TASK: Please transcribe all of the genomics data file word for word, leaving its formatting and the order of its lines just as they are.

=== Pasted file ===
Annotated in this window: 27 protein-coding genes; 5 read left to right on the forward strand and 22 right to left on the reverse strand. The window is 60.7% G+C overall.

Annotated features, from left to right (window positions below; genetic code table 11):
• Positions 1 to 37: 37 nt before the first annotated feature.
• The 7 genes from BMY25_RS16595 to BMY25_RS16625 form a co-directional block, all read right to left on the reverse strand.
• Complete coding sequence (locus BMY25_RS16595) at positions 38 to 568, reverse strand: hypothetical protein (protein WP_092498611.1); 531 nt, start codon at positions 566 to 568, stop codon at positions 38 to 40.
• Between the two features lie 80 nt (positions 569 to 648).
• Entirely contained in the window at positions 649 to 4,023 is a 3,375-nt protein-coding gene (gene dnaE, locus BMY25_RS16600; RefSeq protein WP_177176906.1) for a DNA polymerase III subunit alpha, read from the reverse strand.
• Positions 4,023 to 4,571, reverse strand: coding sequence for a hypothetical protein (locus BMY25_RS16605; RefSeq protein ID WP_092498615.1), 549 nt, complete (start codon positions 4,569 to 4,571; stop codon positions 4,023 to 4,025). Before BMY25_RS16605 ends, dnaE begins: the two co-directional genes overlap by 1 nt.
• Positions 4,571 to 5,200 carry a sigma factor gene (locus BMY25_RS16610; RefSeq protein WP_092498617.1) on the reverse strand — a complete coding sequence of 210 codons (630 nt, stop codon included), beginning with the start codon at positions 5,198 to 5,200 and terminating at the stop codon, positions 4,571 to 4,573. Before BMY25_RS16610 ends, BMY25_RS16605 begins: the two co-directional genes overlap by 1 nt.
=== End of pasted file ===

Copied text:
Annotated in this window: 27 protein-coding genes; 5 read left to right on the forward strand and 22 right to left on the reverse strand. The window is 60.7% G+C overall.

Annotated features, from left to right (window positions below; genetic code table 11):
• Positions 1 to 37: 37 nt before the first annotated feature.
• The 7 genes from BMY25_RS16595 to BMY25_RS16625 form a co-directional block, all read right to left on the reverse strand.
• Complete coding sequence (locus BMY25_RS16595) at positions 38 to 568, reverse strand: hypothetical protein (protein WP_092498611.1); 531 nt, start codon at positions 566 to 568, stop codon at positions 38 to 40.
• Between the two features lie 80 nt (positions 569 to 648).
• Entirely contained in the window at positions 649 to 4,023 is a 3,375-nt protein-coding gene (gene dnaE, locus BMY25_RS16600; RefSeq protein WP_177176906.1) for a DNA polymerase III subunit alpha, read from the reverse strand.
• Positions 4,023 to 4,571, reverse strand: coding sequence for a hypothetical protein (locus BMY25_RS16605; RefSeq protein ID WP_092498615.1), 549 nt, complete (start codon positions 4,569 to 4,571; stop codon positions 4,023 to 4,025). Before BMY25_RS16605 ends, dnaE begins: the two co-directional genes overlap by 1 nt.
• Positions 4,571 to 5,200 carry a sigma factor gene (locus BMY25_RS16610; RefSeq protein WP_092498617.1) on the reverse strand — a complete coding sequence of 210 codons (630 nt, stop codon included), beginning with the start codon at positions 5,198 to 5,200 and terminating at the stop codon, positions 4,571 to 4,573. Before BMY25_RS16610 ends, BMY25_RS16605 begins: the two co-directional genes overlap by 1 nt.